Next Article in Journal
Using Urban-Carrying Capacity as a Benchmark for Sustainable Urban Development: An Empirical Study of Beijing
Previous Article in Journal
Livelihood Strategies in Shaxi, Southwest China: Conceptualizing Mountain–Valley Interactions as a Human–Environment System
Article Menu

Export Article

Open AccessArticle
Sustainability 2015, 7(3), 3230-3243; doi:10.3390/su7033230

A Crossing Method for Quinoa

1
Department of Crop and Soil Sciences, Washington State University, 113 Johnson Hall, Pullman, WA 99164-6420, USA
2
Faculty of Science, Department of Plant and Environmental Sciences, University of Copenhagen, Højbakkegaard Alle 13, DK-2630 Taastrup, Denmark
3
Fundación PROINPA, Americo Vespucio Nro 538, 3er piso, La Paz, Bolivia
*
Author to whom correspondence should be addressed.
Academic Editor: Marc A. Rosen
Received: 20 December 2014 / Revised: 8 March 2015 / Accepted: 11 March 2015 / Published: 17 March 2015
View Full-Text   |   Download PDF [8208 KB, uploaded 17 March 2015]   |  

Abstract

As sustainable production of quinoa (Chenopodium quinoa Willd.) increases and its geographic range of cultivation expands, quinoa breeding will allow use of the crop’s wide genetic diversity for cultivar improvement and for adaptation to new agroecosystems and climactic regimes. Such breeding work will require a reliable technique for crossing quinoa plants using hand emasculation. The technique described herein focuses on the isolation of small flower clusters produced low on the plant, emasculation of male flowers, and subsequent pairing of the emasculated female parent with a male parent undergoing anthesis. Various traits, such as plant color, seed color, and axil pigmentation can be used to confirm the successful production of F1 plants. The manual hybridization technology provides a significant advantage over pairing plants and relying on chance cross-pollination, and has been successfully used to generate crosses between quinoa cultivars, as well as interspecific crosses between quinoa and Chenopodium berlandieri. This technology will help pave the way for the introduction and sustainable expansion of quinoa on a global scale across a wide range of target environments and diverse farming systems. View Full-Text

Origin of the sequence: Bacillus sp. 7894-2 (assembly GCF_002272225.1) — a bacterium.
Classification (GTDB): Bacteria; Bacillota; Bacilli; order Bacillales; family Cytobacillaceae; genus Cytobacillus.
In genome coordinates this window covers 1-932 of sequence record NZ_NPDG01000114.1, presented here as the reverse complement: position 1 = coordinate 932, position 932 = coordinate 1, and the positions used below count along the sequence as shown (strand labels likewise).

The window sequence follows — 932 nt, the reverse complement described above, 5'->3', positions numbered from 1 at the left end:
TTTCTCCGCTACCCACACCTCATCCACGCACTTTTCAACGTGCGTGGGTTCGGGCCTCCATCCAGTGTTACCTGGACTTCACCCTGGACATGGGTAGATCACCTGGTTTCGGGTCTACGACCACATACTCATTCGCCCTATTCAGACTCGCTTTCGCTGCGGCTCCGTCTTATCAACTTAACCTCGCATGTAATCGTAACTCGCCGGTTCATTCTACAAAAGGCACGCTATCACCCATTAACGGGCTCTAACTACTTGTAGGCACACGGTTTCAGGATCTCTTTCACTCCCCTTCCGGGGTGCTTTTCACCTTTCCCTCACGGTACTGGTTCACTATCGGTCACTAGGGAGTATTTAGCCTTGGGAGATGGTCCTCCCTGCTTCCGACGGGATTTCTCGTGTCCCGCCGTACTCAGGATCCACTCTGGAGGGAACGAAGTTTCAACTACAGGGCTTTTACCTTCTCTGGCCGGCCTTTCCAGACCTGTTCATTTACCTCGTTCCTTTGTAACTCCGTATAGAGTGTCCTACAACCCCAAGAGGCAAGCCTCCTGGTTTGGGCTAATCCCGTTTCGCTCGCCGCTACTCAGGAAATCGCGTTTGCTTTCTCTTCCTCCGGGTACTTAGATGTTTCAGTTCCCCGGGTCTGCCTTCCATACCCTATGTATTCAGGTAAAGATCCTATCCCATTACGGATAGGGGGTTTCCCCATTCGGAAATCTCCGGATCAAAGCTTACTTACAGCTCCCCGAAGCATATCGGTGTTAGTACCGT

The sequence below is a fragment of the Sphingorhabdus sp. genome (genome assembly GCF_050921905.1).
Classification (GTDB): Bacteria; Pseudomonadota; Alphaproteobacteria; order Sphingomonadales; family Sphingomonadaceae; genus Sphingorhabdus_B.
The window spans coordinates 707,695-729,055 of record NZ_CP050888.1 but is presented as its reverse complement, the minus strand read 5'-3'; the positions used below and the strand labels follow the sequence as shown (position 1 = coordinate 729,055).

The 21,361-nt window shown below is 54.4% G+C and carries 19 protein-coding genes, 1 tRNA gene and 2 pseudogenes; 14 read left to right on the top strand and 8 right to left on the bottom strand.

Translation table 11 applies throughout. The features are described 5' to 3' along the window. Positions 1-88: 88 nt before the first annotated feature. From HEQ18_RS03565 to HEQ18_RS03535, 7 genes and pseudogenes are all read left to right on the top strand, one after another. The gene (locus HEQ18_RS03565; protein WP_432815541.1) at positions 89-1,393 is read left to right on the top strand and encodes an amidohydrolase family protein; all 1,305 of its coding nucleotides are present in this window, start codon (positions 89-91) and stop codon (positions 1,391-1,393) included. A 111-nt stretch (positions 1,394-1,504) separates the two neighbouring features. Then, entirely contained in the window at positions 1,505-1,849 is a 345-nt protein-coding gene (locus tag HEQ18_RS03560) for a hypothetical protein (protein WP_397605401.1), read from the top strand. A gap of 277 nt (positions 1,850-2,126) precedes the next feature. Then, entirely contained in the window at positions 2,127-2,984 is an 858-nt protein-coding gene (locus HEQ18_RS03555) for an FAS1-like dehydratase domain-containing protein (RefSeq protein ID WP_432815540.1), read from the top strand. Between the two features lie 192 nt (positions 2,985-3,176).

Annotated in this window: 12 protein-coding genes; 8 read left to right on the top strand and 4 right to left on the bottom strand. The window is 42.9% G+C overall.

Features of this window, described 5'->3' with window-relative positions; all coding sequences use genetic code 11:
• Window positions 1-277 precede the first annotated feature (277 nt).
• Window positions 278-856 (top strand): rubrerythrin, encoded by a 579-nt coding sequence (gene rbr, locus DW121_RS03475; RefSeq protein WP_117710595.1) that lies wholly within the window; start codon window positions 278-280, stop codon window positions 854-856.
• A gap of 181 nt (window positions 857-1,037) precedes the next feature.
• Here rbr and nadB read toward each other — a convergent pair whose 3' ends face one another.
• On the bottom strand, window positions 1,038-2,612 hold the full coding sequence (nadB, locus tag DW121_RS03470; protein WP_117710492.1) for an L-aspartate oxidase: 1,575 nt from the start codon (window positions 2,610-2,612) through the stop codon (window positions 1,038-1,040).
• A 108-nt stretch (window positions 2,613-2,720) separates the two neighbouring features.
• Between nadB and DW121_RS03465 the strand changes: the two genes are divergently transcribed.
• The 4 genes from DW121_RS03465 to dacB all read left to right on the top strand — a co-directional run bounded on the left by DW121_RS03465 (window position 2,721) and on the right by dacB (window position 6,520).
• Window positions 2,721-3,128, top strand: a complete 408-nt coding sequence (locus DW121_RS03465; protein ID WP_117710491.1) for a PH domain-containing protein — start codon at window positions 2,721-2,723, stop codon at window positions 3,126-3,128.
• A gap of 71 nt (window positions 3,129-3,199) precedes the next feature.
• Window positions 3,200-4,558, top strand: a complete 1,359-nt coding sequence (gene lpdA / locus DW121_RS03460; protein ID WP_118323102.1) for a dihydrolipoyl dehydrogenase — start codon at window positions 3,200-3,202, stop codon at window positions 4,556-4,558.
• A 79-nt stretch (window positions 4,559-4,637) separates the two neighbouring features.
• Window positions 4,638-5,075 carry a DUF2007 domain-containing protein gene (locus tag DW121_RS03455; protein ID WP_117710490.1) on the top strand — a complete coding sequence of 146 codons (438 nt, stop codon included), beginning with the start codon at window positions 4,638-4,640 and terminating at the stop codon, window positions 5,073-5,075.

Keywords: quinoa; quinoa hybridization; quinoa breeding quinoa; quinoa hybridization; quinoa breeding
Figures

Figure 1

This is an open access article distributed under the Creative Commons Attribution License which permits unrestricted use, distribution, and reproduction in any medium, provided the original work is properly cited. (CC BY 4.0).

Scifeed alert for new publications

Never miss any articles matching your research from any publisher
  • Get alerts for new papers matching your research
  • Find out the new papers from selected authors
  • Updated daily for 49'000+ journals and 6000+ publishers
  • Define your Scifeed now

SciFeed Share & Cite This Article

MDPI and ACS Style

Peterson, A.; Jacobsen, S.-E.; Bonifacio, A.; Murphy, K. A Crossing Method for Quinoa. Sustainability 2015, 7, 3230-3243.

Show more citation formats Show less citations formats

Related Articles

Article Metrics

Article Access Statistics

1

Comments

[Return to top]
Sustainability EISSN 2071-1050 Published by MDPI AG, Basel, Switzerland RSS E-Mail Table of Contents Alert
Back to Top